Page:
Ben-Gurion University of the Negev (BGU) is one of Israel’s leading research universities and among the world leaders in many fields. It has around 20,000 students and 4,000 faculty members and more than 100,000 alumni who play important roles in all areas of research and development, industry, health care, the economy, society, culture and education in Israel. Dr. Eitan Bachmat is the lead Principal Investigator of BGU in the R2D2-MH project and will bring expertise in and contribute to the development of digital and computational tools in support of child development screening and care and the analysis of resilience.
The Department of Biomedicine at Aarhus University (AU) aims to gain a better understanding of human conditions at the molecular and cellular level, by bridging the gap between natural science and clinical medicine, with a focus on identifying genes that confer risk or resilience in the context of mental health and translating the genetic insights to advance precision medicine in psychiatry. In R2D2-MH, Prof. Anders Børglum will contribute to the identification of risks and resilience factors in the context of NDDs and mental health. Additionally, AU is involved in the PGC Autism Group and will help creating a bridge bewteen the two projects.
The University of Antwerp is a young research university in Belgium. It has about 20,000 students and consists of 9 faculties. The Centre for Ethics is part of the department of philosophy, and specializes in meta-ethics, moral psychology, applied ethics, the history of moral philosophy, and political philosophy, with a special interest in disability studies and neurodiversity. Prof. Kristien Hens at UANTWERPEN is lead of the work that supports the creation and the workings the cocreation groups that will think with R2D2-MH researchers to ensure that the project’s outcomes fit the needs of neurodivergent people and their kin.
The Center of Neurodevelopmental Disorders at Karolinska Institutet (KIND) is a world leading clinical research hub aiming to improve outcomes for neurodivergent individuals and their families, focusing on science, development, and education. KIND was created in 2010 by the Region of Stockholm in collaboration with Karolinska Institutet and houses approximately 650 researchers, teachers, clinicians, and administrators. In the R2D2-MH project, KIND and the group of Prof. Sven Bölte will develop WHO International Classification of Functioning (ICF) Core Sets for risk and resilience in developmental diversity, identifying the factors most important to resilience and supporting neurodivergent individuals to thrive. It is envisioned that these Core Sets will create opportunities for better understanding, care, support, and research prerequisites for neurodivergent people.
The KI Research Institute is an Israeli non-for-profit organization leading state-of-the-art computational health research with the core mission of making a significant impact on human health. The institute is creating impact by supporting data-driven decision making in public health through improving guidelines, aiding policy makers and providing new insights and tools to clinical experts. In R2D2-MH, Drs. Pini Akiva and Yair Sadaka and colleagues will contribute to the development of a platform that enables gathering the most important and relevant medical information and health parameters prior to the consultation, the data being efficiently presented to the health care provider thanks to accompanying decision support algorithms. The platform will also support the collection of data for research purposes. The overall aim is to open the platform to clinicians and healthcare providers as well as individuals with developmental diversities interested in using the app. In addition KINS will carry out studies to investigate risk and reselience factors of neurodiverse conditions.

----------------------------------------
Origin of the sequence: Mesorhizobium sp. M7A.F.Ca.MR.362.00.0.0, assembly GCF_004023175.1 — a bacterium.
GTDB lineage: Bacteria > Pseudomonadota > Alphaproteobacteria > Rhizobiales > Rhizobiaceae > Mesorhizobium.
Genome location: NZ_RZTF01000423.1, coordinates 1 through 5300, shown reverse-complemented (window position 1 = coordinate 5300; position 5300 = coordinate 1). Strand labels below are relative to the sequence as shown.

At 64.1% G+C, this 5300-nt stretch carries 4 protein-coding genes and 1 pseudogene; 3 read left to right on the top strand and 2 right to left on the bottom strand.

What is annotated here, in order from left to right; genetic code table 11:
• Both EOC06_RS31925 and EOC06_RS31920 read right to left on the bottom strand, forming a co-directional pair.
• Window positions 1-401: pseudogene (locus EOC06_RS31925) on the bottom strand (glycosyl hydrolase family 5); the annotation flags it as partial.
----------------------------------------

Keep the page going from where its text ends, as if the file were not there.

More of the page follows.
Human Technopole is a new international research institute in Milan, Italy, focused on life sciences and biomedicine, located at the heart of the Milan Innovation District. Human Technopole’s overarching mission is to improve human health and well-being by carrying out research in life sciences to develop novel approaches in preventive and personalised medicine. At HT, the Testa Group harnesses the power of cell reprogramming to study the molecular basis of human neuro-psychiatric diseases, by chasing the dynamics of their unfolding in physiopathologically relevant models and straddling multiple scales of analysis from single cell resolution to organismal function. In R2D2-MH the Testa Group will investigate the molecular processes that shape human brain development across a wide range of vulnerabilities and resilience for mental health, harnessing brain organoid modelling and the unprecedented scale afforded by the HT Automated Stem Cell and Organoid Facility to integrate clinical data with high resolution multiomic profiling.
The department of Human and Institutional Behavior studies behaviour change from a cross-disciplinary perspective that includes psychological, social, communicative and governmental theories, with intensive use of the latest technological innovations as a method of understanding behaviour. Think, for example, of machine-learning, artificial intelligence (AI), text mining, human-media interaction, or experience-sampling. Tech as a means of facilitating behaviour change is also used and studied. Examples of this include value-based and creative design, the use of sensors in influencing behaviour, virtual reality, gamification, and, of course, apps. In R2D2-MH, the University of Twente (UTWENTE) will be involved in the development of the positive psychology App for parents of children with NDD.
The University of Queensland